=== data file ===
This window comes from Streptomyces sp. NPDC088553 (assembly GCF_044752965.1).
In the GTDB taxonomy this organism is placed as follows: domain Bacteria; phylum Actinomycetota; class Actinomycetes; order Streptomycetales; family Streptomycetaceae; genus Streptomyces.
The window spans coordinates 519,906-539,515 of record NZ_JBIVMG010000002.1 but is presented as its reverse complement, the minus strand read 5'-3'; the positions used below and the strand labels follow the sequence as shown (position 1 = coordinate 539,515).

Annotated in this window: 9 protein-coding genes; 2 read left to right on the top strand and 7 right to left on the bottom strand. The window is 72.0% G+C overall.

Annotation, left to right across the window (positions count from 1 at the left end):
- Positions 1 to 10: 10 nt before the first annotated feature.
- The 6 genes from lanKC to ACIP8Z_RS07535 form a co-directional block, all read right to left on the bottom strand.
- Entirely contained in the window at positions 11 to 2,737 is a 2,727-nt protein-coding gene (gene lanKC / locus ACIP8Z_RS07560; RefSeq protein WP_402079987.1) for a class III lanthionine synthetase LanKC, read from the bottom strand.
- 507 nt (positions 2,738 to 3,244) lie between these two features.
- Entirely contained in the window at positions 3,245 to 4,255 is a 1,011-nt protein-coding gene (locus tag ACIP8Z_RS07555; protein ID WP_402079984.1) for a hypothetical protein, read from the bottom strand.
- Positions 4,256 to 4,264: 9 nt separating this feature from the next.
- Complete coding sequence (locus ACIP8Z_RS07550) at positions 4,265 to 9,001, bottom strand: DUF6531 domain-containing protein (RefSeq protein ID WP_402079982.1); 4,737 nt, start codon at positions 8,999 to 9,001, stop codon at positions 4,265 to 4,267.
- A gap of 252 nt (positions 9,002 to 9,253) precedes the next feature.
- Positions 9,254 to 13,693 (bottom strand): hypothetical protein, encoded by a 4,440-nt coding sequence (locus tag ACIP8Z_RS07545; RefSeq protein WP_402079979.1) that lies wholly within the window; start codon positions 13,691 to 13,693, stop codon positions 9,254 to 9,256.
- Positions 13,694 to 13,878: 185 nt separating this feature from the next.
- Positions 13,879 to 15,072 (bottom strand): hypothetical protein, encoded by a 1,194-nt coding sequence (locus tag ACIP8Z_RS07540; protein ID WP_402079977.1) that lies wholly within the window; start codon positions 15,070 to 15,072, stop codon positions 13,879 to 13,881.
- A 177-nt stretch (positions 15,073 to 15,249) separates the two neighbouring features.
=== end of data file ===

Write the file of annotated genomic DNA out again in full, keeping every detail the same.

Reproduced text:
This window comes from Streptomyces sp. NPDC088553 (assembly GCF_044752965.1).
In the GTDB taxonomy this organism is placed as follows: domain Bacteria; phylum Actinomycetota; class Actinomycetes; order Streptomycetales; family Streptomycetaceae; genus Streptomyces.
The window spans coordinates 519,906-539,515 of record NZ_JBIVMG010000002.1 but is presented as its reverse complement, the minus strand read 5'-3'; the positions used below and the strand labels follow the sequence as shown (position 1 = coordinate 539,515).

Annotated in this window: 9 protein-coding genes; 2 read left to right on the top strand and 7 right to left on the bottom strand. The window is 72.0% G+C overall.

Annotation, left to right across the window (positions count from 1 at the left end):
- Positions 1 to 10: 10 nt before the first annotated feature.
- The 6 genes from lanKC to ACIP8Z_RS07535 form a co-directional block, all read right to left on the bottom strand.
- Entirely contained in the window at positions 11 to 2,737 is a 2,727-nt protein-coding gene (gene lanKC / locus ACIP8Z_RS07560; RefSeq protein WP_402079987.1) for a class III lanthionine synthetase LanKC, read from the bottom strand.
- 507 nt (positions 2,738 to 3,244) lie between these two features.
- Entirely contained in the window at positions 3,245 to 4,255 is a 1,011-nt protein-coding gene (locus tag ACIP8Z_RS07555; protein ID WP_402079984.1) for a hypothetical protein, read from the bottom strand.
- Positions 4,256 to 4,264: 9 nt separating this feature from the next.
- Complete coding sequence (locus ACIP8Z_RS07550) at positions 4,265 to 9,001, bottom strand: DUF6531 domain-containing protein (RefSeq protein ID WP_402079982.1); 4,737 nt, start codon at positions 8,999 to 9,001, stop codon at positions 4,265 to 4,267.
- A gap of 252 nt (positions 9,002 to 9,253) precedes the next feature.
- Positions 9,254 to 13,693 (bottom strand): hypothetical protein, encoded by a 4,440-nt coding sequence (locus tag ACIP8Z_RS07545; RefSeq protein WP_402079979.1) that lies wholly within the window; start codon positions 13,691 to 13,693, stop codon positions 9,254 to 9,256.
- Positions 13,694 to 13,878: 185 nt separating this feature from the next.
- Positions 13,879 to 15,072 (bottom strand): hypothetical protein, encoded by a 1,194-nt coding sequence (locus tag ACIP8Z_RS07540; protein ID WP_402079977.1) that lies wholly within the window; start codon positions 15,070 to 15,072, stop codon positions 13,879 to 13,881.
- A 177-nt stretch (positions 15,073 to 15,249) separates the two neighbouring features.